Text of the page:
By John Anderson, Washington City Paper
It’s been five years since Linling Lu’s last exhibition at Hemphill Fine Arts. She’s not going to escape any yawning references to Kenneth Noland or Gene Davis this time, either. But that is more a feature of the work than a bug. Sure: We can compare her vibrating stripes to those of Davis. Yes: The circle recalls Noland. But neither of those artists were capable of capturing a deep space within their best known paintings. Lu does—though no photograph of her pieces can adequately recreate the space of the work. All numbered within the series of One Hundred Years of Solitude, the concentric blue bands of “#122” fall into a deep abyss of blue. Conversely, the stripes of green in “#120” leap from the circular canvas like the conical eye of a chameleon.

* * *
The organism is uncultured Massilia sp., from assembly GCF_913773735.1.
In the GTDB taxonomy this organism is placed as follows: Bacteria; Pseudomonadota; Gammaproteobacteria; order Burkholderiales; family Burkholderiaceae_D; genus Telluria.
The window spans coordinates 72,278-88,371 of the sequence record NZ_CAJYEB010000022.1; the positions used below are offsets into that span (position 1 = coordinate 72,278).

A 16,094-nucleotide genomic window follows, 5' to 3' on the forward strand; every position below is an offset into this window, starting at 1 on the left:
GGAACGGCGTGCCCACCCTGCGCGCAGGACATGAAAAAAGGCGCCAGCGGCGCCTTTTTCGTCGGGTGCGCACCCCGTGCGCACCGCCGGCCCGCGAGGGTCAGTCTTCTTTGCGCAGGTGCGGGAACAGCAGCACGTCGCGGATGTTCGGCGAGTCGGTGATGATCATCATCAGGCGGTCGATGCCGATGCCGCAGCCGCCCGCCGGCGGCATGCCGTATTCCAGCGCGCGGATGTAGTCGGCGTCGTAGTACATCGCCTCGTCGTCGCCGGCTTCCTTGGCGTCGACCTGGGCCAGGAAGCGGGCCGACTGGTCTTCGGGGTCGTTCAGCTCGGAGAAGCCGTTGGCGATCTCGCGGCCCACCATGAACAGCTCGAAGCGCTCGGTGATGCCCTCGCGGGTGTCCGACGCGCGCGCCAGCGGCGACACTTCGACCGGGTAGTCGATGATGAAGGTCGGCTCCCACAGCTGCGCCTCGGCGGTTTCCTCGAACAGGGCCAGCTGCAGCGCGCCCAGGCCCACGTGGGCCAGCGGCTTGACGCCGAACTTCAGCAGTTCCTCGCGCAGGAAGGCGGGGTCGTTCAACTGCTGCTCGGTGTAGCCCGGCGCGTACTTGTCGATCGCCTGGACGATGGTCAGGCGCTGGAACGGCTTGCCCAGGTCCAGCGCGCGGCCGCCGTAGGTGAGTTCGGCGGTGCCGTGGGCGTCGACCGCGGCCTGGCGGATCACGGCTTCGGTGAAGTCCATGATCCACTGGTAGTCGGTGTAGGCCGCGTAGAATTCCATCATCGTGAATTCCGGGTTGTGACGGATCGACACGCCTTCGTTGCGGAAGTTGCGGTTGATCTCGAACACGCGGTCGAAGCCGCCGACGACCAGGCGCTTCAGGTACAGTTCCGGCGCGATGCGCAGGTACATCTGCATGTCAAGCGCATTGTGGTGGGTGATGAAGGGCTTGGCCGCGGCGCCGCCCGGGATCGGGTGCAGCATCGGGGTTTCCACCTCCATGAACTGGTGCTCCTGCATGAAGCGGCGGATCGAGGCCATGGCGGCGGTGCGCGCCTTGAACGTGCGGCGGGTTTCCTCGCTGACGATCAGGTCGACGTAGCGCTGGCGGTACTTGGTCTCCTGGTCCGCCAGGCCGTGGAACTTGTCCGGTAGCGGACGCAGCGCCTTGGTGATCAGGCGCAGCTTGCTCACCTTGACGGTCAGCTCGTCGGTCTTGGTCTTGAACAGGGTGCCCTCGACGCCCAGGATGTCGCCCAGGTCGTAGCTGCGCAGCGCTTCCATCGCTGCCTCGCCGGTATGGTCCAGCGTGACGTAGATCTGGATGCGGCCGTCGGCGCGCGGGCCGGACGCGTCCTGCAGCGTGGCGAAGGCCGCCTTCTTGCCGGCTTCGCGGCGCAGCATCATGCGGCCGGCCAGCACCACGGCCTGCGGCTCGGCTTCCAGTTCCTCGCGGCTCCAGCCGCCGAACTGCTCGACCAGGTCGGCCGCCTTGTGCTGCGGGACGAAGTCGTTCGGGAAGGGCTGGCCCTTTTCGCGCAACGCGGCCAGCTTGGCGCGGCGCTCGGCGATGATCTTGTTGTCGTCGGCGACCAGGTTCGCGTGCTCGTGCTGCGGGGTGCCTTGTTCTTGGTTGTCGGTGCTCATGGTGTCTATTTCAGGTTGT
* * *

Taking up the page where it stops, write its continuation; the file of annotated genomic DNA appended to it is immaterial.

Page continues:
The illusion of space occurs at a careful distance from each painting. Viewed from too far away, the canvas pulsates, creating disorienting eye pain. Viewed too closely, the full-effect of a painting’s deep space is lost. However, it’s from up-close that the canvas transforms into a second work, one where a careful study can be made of the painting’s lollipop stripes, as the rest of the canvas deliciously consumes all peripheral vision.